In early 1984, the battleship USS New Jersey shelled Muslim Beirut and its suburbs, intensifying violent anti-American feeling.
On September 6, 1984, the US vetoed a United Nations resolution condemning Israelâ€™s ongoing tactics in Lebanon as a result of the ongoing Israeli-Palestinian Conflict.
On March 8, 1985, a car bomb went off near the Beirut home of Shiite Muslim cleric Sheikh Fadlallah (who was not killed in the attack), resulting in 45 Lebanese killed and 175 injured. Lebanese Shiites widely rumored that the Central Intelligence Agency was involved with the car bomb incident.
February to June 1985, Israel pulled out of Lebanon, taking 700+ Shiite hostages with them as security for their departing troops. Instead of immediately releasing the prisoners when their withdrawal was complete, however, the Israelis moved them to Atlit prison camp in northern Israel.
Mogadishu, Somalia 1993
Mogadishu timeline, 1991 forward.
The Former Yugoslavia
On patrol in Bosnia: U.S. Army Maj. Daniel Mahoney,
base commander at Camp Demi [USA Weekend]
In September, 1998 USA Today carried an exchange of emails between Maj Mahoney and his family:
[W]e are putting a lot of miles on on our High-Mobility, Multi-Purpose, Wheeled Vehicle. Mine is called "the Beast." I have a three-person crew (four if you include me)... When I go out, I have 1,000 rounds for my M-60 machine gun (the main gun), 210 rounds for my driver's M-16 and 30 rounds for my M9 pistol... The armor on my vehicle can withstand up to .50 CAL machine-gun fire -- so I feel pretty safe. It is a mean little machine. Well, that's it for now, little muncher. Make sure you write back... I will be back before you know it!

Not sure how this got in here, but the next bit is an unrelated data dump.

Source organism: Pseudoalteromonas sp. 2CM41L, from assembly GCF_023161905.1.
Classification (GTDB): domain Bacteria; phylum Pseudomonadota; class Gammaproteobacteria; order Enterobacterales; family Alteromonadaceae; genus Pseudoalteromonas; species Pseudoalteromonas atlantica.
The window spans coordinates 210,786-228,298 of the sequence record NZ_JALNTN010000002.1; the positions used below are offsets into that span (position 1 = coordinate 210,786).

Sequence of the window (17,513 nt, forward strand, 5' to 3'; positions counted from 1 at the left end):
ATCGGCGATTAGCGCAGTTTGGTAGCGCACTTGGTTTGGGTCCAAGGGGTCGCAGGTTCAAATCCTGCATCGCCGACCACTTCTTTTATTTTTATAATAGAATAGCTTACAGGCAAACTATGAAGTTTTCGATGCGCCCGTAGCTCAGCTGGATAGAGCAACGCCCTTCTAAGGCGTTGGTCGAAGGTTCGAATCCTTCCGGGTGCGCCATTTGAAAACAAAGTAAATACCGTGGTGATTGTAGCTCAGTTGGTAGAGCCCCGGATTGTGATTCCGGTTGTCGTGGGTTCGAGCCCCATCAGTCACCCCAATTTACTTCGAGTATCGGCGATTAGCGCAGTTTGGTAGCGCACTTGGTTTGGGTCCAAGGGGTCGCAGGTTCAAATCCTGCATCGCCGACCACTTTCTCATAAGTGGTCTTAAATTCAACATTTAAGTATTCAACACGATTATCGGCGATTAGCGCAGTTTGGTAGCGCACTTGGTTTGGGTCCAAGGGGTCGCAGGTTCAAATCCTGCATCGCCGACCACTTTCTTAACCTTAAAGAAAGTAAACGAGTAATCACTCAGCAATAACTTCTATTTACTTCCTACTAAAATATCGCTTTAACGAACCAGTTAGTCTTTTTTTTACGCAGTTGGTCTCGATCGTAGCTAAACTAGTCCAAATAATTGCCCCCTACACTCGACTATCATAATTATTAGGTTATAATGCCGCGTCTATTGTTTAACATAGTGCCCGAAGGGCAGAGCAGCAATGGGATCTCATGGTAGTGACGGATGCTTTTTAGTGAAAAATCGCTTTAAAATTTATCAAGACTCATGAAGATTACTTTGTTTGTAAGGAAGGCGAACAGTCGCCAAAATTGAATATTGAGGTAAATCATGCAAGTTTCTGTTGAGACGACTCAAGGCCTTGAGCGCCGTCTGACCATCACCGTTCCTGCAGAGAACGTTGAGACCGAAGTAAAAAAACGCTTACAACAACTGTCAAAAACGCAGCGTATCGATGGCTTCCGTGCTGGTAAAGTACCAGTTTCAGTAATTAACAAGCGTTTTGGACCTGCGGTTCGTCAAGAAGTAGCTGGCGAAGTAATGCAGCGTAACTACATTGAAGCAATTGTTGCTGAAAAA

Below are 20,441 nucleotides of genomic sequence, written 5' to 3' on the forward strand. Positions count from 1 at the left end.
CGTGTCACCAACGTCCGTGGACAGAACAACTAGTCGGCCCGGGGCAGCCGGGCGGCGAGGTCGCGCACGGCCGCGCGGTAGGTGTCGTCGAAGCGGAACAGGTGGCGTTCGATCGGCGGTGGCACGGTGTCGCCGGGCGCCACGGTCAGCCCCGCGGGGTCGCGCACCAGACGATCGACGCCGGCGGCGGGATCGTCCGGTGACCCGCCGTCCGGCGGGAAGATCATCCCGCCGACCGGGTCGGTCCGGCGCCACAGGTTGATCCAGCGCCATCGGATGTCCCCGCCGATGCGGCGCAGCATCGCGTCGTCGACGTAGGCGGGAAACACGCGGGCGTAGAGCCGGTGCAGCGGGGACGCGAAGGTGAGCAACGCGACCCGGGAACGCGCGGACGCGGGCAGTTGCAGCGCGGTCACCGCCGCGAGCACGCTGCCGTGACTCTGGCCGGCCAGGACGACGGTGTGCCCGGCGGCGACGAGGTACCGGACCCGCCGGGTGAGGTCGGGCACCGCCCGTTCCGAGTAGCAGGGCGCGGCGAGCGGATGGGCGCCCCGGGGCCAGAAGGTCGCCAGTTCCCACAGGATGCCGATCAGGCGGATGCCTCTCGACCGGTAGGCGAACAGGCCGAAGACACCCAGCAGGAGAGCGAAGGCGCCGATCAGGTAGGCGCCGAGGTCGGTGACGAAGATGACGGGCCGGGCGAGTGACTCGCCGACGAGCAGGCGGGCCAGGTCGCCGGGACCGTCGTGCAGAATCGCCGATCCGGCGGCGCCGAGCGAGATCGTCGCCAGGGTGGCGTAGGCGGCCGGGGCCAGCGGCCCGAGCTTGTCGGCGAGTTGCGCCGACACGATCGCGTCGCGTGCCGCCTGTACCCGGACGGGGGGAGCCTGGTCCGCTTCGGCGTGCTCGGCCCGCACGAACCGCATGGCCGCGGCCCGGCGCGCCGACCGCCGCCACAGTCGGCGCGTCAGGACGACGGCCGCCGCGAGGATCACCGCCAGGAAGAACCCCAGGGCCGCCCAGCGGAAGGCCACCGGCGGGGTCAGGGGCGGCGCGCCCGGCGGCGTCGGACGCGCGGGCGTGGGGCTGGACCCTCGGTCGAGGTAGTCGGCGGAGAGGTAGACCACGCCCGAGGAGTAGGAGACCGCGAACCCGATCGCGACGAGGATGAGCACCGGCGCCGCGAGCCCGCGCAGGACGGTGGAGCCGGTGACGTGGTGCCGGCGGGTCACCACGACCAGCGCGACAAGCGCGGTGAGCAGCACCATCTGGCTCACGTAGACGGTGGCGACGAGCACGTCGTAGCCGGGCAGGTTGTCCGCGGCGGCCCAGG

Administration officials pledged, meanwhile, that the NATO offensive would go on and denied that the allies' attacks on the Serbs had prompted Belgrade to retaliate against ethnic civilians.
"We had every reason to believe that they had both the intent and the capability to conduct massive offensive operations that would have been conducted with or without NATO airstrikes," Rubin said.
With the American public about evenly divided in its opinion of the NATO assault, the administration gave no ground either on the mission or that it holds Milosevic accountable for the havoc among Kosovo's civilian population.
"As a political matter, it is clear that Slobodan Milosevic bears responsibility for the events that led to war crimes in Croatia, Bosnia and now Kosovo. Events in Kosovo obviously are being directed from Belgrade," Rubin said in suggesting the Yugoslav president could be charged by an international tribunal and face a lifetime prison sentence.
"There are indicators genocide is unfolding in Kosovo," Rubin said after Secretary of State Madeleine Albright received a detailed report Sunday from Hashim Thaci, who headed the Albanian delegation that approved proposals for a settlement in Kosovo.
A girl from Pec in western Kosovo
peers from the back of a tractor-trailer
as she and other refugees make their way
over a mountain road separating Kosovo
from Montenegro. [South Coast Today]
Jeremy Scahill's article when Milosovic died and his ''ambush'' interview with Gen. Clark in NH, January 2004
Christian Parenti, London Review of Books, January 2005:
The top drug lord here is Hazrat Ali, Americaâ€™s ally in the Tora Bora campaign, the man who allowed al-Qaida to escape as US forces closed in. Now Hazrat Ali - who gave himself this nom de guerre in honour of the fifth caliph of Islam during the jihad against the Soviets - is also the provincial security chief. Karzai gave him the post at the end of the summer to buy his support in the elections. [...]
A U.S. Army CH-47 Chinook helicopter lands in the
Shah-e-Kot mountains, 25 kilometers (15 miles)
southeast of Gardez, Afghanistan March 15, 2002.